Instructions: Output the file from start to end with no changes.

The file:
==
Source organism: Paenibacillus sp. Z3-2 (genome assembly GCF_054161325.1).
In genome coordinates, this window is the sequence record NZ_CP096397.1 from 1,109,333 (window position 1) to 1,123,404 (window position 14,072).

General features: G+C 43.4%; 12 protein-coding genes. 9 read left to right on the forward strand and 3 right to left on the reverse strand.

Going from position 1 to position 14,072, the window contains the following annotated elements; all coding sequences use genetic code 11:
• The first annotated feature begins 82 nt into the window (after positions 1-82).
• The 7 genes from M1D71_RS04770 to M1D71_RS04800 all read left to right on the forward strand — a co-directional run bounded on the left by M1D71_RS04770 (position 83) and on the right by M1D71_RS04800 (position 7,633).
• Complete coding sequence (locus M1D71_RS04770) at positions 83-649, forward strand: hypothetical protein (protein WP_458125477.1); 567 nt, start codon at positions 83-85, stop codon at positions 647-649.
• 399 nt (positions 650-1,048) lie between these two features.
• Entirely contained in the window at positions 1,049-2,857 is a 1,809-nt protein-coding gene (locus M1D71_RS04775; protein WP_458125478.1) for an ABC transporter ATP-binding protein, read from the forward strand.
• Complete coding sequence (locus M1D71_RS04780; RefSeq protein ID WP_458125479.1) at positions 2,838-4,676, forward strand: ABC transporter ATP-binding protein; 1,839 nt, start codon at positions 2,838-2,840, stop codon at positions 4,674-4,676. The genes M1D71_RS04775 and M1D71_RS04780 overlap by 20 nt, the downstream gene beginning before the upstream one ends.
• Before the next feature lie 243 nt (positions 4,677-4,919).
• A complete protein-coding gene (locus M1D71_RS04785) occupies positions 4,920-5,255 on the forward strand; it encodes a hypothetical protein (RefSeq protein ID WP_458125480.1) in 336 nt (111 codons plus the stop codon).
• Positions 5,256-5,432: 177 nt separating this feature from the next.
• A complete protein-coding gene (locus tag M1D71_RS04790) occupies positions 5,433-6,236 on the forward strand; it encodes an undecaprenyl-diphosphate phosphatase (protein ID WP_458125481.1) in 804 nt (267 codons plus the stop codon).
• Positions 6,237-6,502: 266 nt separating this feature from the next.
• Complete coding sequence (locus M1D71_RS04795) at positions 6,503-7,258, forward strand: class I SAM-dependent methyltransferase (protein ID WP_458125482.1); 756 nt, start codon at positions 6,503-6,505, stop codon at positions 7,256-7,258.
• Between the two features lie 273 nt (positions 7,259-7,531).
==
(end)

Source organism: Paenibacillus sp. Z3-2 (genome assembly GCF_054161325.1).
In genome coordinates, this window is the sequence record NZ_CP096397.1 from 1,109,333 (window position 1) to 1,123,404 (window position 14,072).

General features: G+C 43.4%; 12 protein-coding genes. 9 read left to right on the forward strand and 3 right to left on the reverse strand.

Going from position 1 to position 14,072, the window contains the following annotated elements; all coding sequences use genetic code 11:
• The first annotated feature begins 82 nt into the window (after positions 1-82).
• The 7 genes from M1D71_RS04770 to M1D71_RS04800 all read left to right on the forward strand — a co-directional run bounded on the left by M1D71_RS04770 (position 83) and on the right by M1D71_RS04800 (position 7,633).
• Complete coding sequence (locus M1D71_RS04770) at positions 83-649, forward strand: hypothetical protein (protein WP_458125477.1); 567 nt, start codon at positions 83-85, stop codon at positions 647-649.
• 399 nt (positions 650-1,048) lie between these two features.
• Entirely contained in the window at positions 1,049-2,857 is a 1,809-nt protein-coding gene (locus M1D71_RS04775; protein WP_458125478.1) for an ABC transporter ATP-binding protein, read from the forward strand.
• Complete coding sequence (locus M1D71_RS04780; RefSeq protein ID WP_458125479.1) at positions 2,838-4,676, forward strand: ABC transporter ATP-binding protein; 1,839 nt, start codon at positions 2,838-2,840, stop codon at positions 4,674-4,676. The genes M1D71_RS04775 and M1D71_RS04780 overlap by 20 nt, the downstream gene beginning before the upstream one ends.
• Before the next feature lie 243 nt (positions 4,677-4,919).
• A complete protein-coding gene (locus M1D71_RS04785) occupies positions 4,920-5,255 on the forward strand; it encodes a hypothetical protein (RefSeq protein ID WP_458125480.1) in 336 nt (111 codons plus the stop codon).
• Positions 5,256-5,432: 177 nt separating this feature from the next.
• A complete protein-coding gene (locus tag M1D71_RS04790) occupies positions 5,433-6,236 on the forward strand; it encodes an undecaprenyl-diphosphate phosphatase (protein ID WP_458125481.1) in 804 nt (267 codons plus the stop codon).
• Positions 6,237-6,502: 266 nt separating this feature from the next.
• Complete coding sequence (locus M1D71_RS04795) at positions 6,503-7,258, forward strand: class I SAM-dependent methyltransferase (protein ID WP_458125482.1); 756 nt, start codon at positions 6,503-6,505, stop codon at positions 7,256-7,258.
• Between the two features lie 273 nt (positions 7,259-7,531).